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A major challenge in understanding the brain is the spatiotemporal dilemma of neuroengineering: many important brain functions and cognitive processes occur in multiple regions and depths of the whole brain over months and years, but involve cellular electrophysiological changes that have to be quantified on the millisecond and micrometer scales of individual neurons. In this talk, I will present three strategies to address this major challenge in neuroengineering:
1) A near-infrared light-based in-vivo brain imaging technique ('NIR-II fluorescence imaging') through intact scalp and skull;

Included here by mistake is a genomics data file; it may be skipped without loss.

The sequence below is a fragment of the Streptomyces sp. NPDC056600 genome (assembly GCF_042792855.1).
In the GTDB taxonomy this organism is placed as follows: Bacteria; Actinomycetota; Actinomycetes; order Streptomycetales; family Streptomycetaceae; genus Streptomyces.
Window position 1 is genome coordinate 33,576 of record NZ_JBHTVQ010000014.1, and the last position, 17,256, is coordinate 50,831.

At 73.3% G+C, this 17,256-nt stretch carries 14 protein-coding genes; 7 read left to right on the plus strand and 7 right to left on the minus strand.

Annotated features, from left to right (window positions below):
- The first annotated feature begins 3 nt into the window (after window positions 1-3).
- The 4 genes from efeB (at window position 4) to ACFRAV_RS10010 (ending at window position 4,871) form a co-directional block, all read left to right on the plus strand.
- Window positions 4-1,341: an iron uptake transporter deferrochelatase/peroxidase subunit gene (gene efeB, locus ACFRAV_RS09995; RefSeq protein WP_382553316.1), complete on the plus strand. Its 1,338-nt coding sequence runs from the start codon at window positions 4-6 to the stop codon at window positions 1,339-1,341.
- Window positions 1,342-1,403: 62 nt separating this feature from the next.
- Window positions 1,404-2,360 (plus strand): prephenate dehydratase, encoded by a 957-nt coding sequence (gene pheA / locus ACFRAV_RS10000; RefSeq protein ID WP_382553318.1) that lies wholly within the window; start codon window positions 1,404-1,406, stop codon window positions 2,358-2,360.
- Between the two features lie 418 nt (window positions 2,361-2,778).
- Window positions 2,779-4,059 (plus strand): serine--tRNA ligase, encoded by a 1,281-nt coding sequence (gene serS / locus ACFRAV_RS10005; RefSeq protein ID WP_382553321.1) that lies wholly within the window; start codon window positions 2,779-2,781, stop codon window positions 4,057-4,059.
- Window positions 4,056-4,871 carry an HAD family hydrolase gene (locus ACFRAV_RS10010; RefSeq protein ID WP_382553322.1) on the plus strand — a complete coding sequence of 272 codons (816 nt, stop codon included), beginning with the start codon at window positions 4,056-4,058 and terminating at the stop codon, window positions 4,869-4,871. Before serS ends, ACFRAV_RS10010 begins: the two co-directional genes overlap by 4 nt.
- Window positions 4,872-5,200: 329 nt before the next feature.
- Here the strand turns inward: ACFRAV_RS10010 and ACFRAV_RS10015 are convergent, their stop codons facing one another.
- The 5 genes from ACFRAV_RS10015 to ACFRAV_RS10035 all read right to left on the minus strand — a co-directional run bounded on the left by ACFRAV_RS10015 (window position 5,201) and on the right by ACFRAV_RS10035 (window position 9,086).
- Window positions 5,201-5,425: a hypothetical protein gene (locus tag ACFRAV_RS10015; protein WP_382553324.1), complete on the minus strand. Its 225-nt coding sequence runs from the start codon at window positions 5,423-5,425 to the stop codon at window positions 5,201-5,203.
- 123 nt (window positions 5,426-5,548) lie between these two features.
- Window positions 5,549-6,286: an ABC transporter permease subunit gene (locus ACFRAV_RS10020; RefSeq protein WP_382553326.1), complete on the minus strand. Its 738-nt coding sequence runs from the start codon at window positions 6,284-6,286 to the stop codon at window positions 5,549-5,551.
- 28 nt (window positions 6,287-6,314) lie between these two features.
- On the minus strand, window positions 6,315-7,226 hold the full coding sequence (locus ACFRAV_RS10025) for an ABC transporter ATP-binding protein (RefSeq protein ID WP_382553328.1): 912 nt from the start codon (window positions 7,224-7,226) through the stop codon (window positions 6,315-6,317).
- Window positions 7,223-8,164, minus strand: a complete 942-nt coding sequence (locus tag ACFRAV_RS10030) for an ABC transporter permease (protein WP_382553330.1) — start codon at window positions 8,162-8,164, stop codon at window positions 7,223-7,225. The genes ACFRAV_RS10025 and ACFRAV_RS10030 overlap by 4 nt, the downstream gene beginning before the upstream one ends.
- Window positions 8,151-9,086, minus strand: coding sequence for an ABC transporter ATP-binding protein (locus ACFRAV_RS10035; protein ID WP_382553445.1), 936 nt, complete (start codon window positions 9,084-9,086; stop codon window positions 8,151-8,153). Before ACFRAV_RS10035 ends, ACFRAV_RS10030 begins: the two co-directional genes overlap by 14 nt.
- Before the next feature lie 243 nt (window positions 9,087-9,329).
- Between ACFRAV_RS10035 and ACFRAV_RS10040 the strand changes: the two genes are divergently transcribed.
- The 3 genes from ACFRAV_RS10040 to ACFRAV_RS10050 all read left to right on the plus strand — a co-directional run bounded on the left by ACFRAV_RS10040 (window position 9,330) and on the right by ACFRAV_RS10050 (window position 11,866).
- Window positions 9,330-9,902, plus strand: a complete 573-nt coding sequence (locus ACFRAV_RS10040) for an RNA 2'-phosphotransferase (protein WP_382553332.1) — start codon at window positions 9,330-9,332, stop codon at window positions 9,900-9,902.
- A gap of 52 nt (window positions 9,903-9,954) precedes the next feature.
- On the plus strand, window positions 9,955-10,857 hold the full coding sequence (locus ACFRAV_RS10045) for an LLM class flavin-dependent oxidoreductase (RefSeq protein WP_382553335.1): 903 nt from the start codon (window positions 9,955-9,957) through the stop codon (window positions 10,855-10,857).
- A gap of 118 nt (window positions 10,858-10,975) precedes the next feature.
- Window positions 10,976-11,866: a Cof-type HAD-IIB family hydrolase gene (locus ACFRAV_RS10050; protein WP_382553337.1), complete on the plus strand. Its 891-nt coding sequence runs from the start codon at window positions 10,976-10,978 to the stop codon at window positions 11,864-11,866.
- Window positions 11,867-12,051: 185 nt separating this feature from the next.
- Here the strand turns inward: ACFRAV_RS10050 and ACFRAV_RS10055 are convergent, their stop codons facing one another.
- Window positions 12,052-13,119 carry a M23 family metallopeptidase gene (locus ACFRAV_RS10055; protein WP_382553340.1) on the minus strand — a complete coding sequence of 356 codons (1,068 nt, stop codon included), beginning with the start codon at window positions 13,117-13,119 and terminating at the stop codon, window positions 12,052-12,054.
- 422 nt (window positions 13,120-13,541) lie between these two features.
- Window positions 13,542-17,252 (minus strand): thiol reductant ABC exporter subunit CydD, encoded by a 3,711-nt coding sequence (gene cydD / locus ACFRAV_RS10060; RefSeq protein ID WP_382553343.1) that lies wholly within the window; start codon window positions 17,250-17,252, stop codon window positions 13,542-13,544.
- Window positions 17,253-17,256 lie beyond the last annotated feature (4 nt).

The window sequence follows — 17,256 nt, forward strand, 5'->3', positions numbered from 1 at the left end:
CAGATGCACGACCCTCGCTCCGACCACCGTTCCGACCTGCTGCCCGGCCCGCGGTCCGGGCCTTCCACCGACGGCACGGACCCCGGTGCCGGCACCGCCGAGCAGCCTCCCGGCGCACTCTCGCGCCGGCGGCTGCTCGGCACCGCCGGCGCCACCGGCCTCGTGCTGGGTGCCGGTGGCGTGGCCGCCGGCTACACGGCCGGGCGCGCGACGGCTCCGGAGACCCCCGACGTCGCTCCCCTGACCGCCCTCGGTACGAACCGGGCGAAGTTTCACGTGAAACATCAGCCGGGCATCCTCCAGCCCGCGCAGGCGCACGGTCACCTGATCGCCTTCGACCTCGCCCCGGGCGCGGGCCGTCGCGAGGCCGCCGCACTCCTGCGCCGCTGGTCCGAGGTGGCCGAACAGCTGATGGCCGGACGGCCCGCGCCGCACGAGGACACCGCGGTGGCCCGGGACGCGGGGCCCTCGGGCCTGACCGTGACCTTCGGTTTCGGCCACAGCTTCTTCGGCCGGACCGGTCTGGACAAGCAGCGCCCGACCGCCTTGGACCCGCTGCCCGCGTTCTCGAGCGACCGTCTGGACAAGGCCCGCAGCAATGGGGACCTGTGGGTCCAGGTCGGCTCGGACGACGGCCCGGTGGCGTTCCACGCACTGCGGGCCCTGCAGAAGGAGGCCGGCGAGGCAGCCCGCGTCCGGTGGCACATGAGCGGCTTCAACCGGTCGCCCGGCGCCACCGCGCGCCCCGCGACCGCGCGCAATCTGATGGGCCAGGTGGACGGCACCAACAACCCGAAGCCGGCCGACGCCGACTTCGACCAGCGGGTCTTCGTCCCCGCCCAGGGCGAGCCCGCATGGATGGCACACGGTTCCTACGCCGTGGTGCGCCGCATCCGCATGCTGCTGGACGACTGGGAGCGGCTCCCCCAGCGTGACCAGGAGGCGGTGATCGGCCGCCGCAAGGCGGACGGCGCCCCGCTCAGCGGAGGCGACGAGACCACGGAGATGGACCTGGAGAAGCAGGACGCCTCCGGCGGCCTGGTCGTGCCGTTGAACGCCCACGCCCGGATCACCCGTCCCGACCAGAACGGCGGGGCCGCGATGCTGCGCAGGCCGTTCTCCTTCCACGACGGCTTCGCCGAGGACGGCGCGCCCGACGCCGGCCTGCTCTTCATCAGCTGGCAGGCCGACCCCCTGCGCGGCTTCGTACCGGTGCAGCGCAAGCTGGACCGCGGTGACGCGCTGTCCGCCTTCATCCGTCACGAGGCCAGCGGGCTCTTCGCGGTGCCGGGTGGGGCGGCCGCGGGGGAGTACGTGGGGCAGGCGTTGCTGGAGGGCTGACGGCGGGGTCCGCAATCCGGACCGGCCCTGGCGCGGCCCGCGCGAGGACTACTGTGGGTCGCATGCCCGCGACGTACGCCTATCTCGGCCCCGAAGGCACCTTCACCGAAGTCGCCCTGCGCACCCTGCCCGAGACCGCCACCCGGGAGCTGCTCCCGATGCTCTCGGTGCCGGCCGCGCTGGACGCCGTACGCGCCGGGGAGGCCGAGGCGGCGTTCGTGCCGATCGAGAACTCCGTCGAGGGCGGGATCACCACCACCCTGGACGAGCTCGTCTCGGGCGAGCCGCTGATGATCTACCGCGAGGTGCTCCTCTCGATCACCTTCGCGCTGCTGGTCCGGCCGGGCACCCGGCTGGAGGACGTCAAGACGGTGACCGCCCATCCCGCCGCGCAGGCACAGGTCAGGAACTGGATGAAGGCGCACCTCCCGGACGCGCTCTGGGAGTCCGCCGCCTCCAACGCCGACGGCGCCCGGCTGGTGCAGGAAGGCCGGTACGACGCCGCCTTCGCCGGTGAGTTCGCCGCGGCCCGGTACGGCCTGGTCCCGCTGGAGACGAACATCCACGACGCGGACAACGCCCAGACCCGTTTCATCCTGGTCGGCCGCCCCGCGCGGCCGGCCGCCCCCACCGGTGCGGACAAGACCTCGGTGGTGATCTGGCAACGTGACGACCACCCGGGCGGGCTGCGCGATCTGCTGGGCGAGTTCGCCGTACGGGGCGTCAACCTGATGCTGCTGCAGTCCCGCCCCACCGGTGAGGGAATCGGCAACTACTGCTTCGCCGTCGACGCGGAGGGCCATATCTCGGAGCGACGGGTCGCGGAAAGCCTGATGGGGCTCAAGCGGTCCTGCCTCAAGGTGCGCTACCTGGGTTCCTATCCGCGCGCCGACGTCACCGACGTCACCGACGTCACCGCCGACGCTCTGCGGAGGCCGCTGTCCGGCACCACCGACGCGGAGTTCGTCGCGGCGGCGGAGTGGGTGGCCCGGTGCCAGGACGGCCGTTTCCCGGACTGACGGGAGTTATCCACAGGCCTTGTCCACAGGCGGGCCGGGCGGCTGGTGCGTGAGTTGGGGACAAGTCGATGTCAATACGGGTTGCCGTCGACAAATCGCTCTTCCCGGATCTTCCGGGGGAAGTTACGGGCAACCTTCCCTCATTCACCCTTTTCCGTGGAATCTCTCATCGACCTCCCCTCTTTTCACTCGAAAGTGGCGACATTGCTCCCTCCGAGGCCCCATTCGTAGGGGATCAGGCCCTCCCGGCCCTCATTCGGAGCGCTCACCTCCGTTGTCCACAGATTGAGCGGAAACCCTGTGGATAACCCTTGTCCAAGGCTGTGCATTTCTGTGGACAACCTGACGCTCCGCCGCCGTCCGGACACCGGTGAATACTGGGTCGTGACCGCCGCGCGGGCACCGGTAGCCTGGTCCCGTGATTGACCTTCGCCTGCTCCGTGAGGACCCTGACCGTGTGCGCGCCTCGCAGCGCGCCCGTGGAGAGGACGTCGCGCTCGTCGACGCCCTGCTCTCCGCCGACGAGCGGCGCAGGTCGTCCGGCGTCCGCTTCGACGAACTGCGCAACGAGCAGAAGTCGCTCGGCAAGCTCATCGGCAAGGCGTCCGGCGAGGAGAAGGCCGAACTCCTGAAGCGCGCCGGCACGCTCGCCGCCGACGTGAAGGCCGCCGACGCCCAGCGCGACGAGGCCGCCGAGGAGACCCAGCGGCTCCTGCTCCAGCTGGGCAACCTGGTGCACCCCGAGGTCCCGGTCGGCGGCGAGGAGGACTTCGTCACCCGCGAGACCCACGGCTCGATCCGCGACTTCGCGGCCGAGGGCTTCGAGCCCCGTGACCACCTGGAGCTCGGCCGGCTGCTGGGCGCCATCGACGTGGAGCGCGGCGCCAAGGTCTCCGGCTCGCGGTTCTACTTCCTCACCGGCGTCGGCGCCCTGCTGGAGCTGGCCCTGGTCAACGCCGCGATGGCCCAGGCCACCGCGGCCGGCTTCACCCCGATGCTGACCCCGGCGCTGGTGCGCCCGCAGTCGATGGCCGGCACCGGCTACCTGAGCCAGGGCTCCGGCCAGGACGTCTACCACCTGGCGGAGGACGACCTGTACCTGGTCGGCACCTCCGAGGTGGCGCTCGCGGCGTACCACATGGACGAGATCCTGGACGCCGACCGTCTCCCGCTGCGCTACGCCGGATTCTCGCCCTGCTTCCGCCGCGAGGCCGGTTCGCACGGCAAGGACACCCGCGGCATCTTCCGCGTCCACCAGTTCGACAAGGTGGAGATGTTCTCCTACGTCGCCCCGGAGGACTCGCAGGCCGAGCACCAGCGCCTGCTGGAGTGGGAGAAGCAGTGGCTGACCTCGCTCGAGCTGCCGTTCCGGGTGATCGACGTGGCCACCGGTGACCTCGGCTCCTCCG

2) A new form of nanoelectronics ('tissue-like electronics') that resembles the neural tissue and can be delivered in the brain and the eye by syringe injection like pharmaceuticals for chronic recording of single-unit activity;
3) A minimally invasive neuromodulation interface ('sono-optogenetics) employing brain-penetrant ultrasound to produce localized light sources anytime and anywhere in the brain for neuron-type specific optogenetic stimulation through intact scalp and skull.
 Sono-optogenetics facilitated by a circulationdelivered rechargeable light source for minimally invasive optogenetics
 A method for single-neuron chronic recording from the retina in awake mice